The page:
British author Nick Hornby wrote a fascinating piece in today’s Guardian about what he’s found in mp3 blogs, and the changing ways we seek out and share and find connection with music and other music lovers. In the piece (entitled, “The Thrill Of It All“), Hornby muses:
“Keeping in touch with the things that help us feel alive – music, books, movies, even the theatre, if, mysteriously, you are that way inclined – becomes a battle, and one that many of us lose, as we get older; I don’t think enough of our cultural pundits, people who write about that stuff for a living, fully understand this.”
When I got to that sentence this morning, I stopped, and immediately re-read it three times, then set down my cup of coffee and thought about it for a good while there in my kitchen. I kinda wanted to make that first part the tagline on my blog, or script it out in flashing pink letters down the left sidebar of the site (my designers would not like this), because it simply summed up what I hope this blog would always be about to me, to you, to everyone that stops by. How do we keep in touch with the things that make us feel alive as we get older, with so many things that jockey for position and jostle to the head of the line to be attended to in the limited hours before we collapse from exhaustion at midnight, one a.m., later?
Lately I’ve really felt the weight of expectation (mine and others) in regards to my writing here, and struggled to frame and define it in a way that I can embrace moving forward. Since the inception of music blogs, and the year 2005 when many of us moderately-oldtimers started our sites, things have diverged in a dozen different directions. As with any new medium, the rules are written as we go along, and with music blogs, they’ve been written by each of us simply taking the tack that feels right to us. What I want this site to be — nay, what it really has to be for me to want to continue to be invested in it — is a place for me to keep in touch with some of the tangible, artsy-type things that help me feel alive (so thanks, Nick, for phrasing that in a way that makes it seem so clear and simple).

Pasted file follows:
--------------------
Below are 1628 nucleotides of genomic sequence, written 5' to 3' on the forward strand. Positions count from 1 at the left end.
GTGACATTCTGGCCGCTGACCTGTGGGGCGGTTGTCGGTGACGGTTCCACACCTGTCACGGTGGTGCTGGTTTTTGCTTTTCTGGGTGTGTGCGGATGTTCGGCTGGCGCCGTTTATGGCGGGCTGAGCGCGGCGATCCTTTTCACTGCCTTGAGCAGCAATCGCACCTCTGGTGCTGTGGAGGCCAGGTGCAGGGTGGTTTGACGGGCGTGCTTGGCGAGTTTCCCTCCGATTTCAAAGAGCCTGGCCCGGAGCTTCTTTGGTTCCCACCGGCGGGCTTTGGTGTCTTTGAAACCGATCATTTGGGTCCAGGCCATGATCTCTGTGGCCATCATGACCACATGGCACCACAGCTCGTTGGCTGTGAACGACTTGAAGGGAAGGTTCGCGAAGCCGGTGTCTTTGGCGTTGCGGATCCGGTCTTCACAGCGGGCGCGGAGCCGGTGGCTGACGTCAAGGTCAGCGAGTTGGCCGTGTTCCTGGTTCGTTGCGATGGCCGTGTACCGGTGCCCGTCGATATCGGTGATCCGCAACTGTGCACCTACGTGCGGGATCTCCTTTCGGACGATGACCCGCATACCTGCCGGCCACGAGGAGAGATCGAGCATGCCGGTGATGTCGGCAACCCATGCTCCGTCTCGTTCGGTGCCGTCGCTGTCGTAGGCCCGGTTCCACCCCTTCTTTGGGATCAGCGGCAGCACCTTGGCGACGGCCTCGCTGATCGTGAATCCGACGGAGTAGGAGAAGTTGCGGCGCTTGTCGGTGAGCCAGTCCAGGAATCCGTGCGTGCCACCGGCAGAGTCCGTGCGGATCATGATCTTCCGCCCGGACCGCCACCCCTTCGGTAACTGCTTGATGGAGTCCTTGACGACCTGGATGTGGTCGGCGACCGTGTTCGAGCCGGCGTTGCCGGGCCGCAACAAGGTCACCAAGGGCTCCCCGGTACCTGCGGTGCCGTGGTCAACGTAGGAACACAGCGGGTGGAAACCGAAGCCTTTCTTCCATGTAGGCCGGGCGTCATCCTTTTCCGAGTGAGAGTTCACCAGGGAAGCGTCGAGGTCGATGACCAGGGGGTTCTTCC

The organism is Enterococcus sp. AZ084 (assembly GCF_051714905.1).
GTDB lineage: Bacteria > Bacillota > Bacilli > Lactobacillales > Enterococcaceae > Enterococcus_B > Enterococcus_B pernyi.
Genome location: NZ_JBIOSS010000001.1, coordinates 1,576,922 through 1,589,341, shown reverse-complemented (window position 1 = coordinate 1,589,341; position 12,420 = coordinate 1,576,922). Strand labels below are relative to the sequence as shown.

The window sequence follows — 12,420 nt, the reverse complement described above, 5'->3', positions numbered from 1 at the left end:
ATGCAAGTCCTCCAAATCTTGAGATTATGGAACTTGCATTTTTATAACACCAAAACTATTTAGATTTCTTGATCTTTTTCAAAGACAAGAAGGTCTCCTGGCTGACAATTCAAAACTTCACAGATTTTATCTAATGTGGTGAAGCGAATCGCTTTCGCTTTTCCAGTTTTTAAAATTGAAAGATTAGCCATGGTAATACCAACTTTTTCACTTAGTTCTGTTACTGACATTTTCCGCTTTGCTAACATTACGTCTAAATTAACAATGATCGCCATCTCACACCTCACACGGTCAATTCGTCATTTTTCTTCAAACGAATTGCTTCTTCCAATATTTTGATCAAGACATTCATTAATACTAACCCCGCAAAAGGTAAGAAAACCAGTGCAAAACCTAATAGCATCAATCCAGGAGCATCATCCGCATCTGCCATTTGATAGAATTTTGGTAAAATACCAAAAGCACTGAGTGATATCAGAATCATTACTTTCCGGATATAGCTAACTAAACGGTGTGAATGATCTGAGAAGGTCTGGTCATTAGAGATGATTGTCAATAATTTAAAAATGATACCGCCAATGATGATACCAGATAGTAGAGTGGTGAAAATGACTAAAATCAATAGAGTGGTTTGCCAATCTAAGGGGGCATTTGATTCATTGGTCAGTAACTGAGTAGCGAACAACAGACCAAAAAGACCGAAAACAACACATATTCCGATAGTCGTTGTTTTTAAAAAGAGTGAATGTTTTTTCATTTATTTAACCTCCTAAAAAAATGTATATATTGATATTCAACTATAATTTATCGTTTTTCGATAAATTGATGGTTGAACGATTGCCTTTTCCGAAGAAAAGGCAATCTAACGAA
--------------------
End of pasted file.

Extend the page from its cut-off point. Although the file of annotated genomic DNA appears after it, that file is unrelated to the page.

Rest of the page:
When I write about music, I don’t do it with an eye to the stats or an ear to the ground to bring you the hottest news out there. I figure there are dozens of sites that do the news thing far better than I do, mostly because it’s their full-time job, and this for me is something I do “in addition to.” I started writing Fuel/Friends to share my voice, and the things that poked me somewhere in the deep red of my heart, or the analytical, word-loving part of my brain. If a revised tack of increasing balance means that I post less often in this season, but I only post things that spark a genuine reaction in me, then that to me is far preferable for where I’m at in my life these days. One thing I’ve learned is that people will absolutely take as much as you will give, and more. On the one hand, it is flattering. On the other hand, it will wear me to a tiny nub of dessicated exhaustion if I don’t set hedges in place.
Ultimately, many things in the life I lead help me to feel alive. I try every day to balance the ones I don’t blog much about (namely, my marvelous little boy, my deeply rewarding job, and all my interpersonal relationships that take time and watering and love to grow) with the things that I do sit down to tippety-type about: the songs, the albums, the movies, the books, the art exhibits, the poetry that sends a jolt down my spine and lights me up inside. Lately I’ve been struggling quite a bit with folks’ comments about what they expect to find here, versus what I see this site as being and doing in my little corner of the internet. If you would like to pop in every now and again to share what I’m connecting with, please do. I love having you here. But I hope you don’t expect me to meet your news and coolness needs (and comment negatively when I don’t) because I promise you, I will let you down.
I feel extraordinarily lucky every day that I get to engage this stream of new music and culture that comes pouring through my mailbox, my inbox, my network of friends. There is so much good stuff out there that I can’t envision a time when it will ever dry up, and that feels like a miraculous thing. There was a time when I graduated college and got so wrapped up in grown-up responsibilities that I handily cut most new music out from entering my life, simply from lack of time to find it. Music blogs have meant as much to me as they might mean to you, in that they have singlehandedly revived my excitement about all the new sounds.
Now. Come, let’s carry on. There’s new music being recorded right now, new sprigs of vibrancy popping up all over the place.
I, for one, can’t wait to hear it.